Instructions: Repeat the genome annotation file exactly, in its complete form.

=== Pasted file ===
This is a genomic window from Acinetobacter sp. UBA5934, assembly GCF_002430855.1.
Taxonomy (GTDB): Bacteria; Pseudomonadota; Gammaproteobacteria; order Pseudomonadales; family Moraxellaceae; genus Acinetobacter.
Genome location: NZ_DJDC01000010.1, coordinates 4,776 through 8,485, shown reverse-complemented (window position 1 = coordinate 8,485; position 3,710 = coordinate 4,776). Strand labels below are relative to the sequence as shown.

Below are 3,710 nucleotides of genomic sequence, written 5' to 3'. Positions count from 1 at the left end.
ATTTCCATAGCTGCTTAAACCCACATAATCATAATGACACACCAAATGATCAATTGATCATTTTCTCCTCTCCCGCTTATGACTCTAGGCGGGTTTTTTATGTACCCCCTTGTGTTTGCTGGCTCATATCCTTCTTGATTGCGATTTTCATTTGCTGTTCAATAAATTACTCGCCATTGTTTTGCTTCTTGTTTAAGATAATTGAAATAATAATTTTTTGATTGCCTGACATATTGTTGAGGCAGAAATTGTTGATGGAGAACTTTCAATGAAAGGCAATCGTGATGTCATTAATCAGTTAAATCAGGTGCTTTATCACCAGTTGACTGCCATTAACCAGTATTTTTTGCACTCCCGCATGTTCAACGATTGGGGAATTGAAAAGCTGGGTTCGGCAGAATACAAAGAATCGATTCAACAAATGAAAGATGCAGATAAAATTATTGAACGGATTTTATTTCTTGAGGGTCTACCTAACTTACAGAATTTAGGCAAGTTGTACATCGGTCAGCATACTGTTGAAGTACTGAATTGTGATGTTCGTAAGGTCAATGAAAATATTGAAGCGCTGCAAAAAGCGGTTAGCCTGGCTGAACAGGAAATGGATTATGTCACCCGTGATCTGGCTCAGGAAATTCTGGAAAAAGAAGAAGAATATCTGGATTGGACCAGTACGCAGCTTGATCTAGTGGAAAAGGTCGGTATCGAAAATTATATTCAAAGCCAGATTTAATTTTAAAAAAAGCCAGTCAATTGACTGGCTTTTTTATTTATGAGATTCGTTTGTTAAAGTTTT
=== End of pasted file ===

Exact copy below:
This is a genomic window from Acinetobacter sp. UBA5934, assembly GCF_002430855.1.
Taxonomy (GTDB): Bacteria; Pseudomonadota; Gammaproteobacteria; order Pseudomonadales; family Moraxellaceae; genus Acinetobacter.
Genome location: NZ_DJDC01000010.1, coordinates 4,776 through 8,485, shown reverse-complemented (window position 1 = coordinate 8,485; position 3,710 = coordinate 4,776). Strand labels below are relative to the sequence as shown.

Below are 3,710 nucleotides of genomic sequence, written 5' to 3'. Positions count from 1 at the left end.
ATTTCCATAGCTGCTTAAACCCACATAATCATAATGACACACCAAATGATCAATTGATCATTTTCTCCTCTCCCGCTTATGACTCTAGGCGGGTTTTTTATGTACCCCCTTGTGTTTGCTGGCTCATATCCTTCTTGATTGCGATTTTCATTTGCTGTTCAATAAATTACTCGCCATTGTTTTGCTTCTTGTTTAAGATAATTGAAATAATAATTTTTTGATTGCCTGACATATTGTTGAGGCAGAAATTGTTGATGGAGAACTTTCAATGAAAGGCAATCGTGATGTCATTAATCAGTTAAATCAGGTGCTTTATCACCAGTTGACTGCCATTAACCAGTATTTTTTGCACTCCCGCATGTTCAACGATTGGGGAATTGAAAAGCTGGGTTCGGCAGAATACAAAGAATCGATTCAACAAATGAAAGATGCAGATAAAATTATTGAACGGATTTTATTTCTTGAGGGTCTACCTAACTTACAGAATTTAGGCAAGTTGTACATCGGTCAGCATACTGTTGAAGTACTGAATTGTGATGTTCGTAAGGTCAATGAAAATATTGAAGCGCTGCAAAAAGCGGTTAGCCTGGCTGAACAGGAAATGGATTATGTCACCCGTGATCTGGCTCAGGAAATTCTGGAAAAAGAAGAAGAATATCTGGATTGGACCAGTACGCAGCTTGATCTAGTGGAAAAGGTCGGTATCGAAAATTATATTCAAAGCCAGATTTAATTTTAAAAAAAGCCAGTCAATTGACTGGCTTTTTTATTTATGAGATTCGTTTGTTAAAGTTTT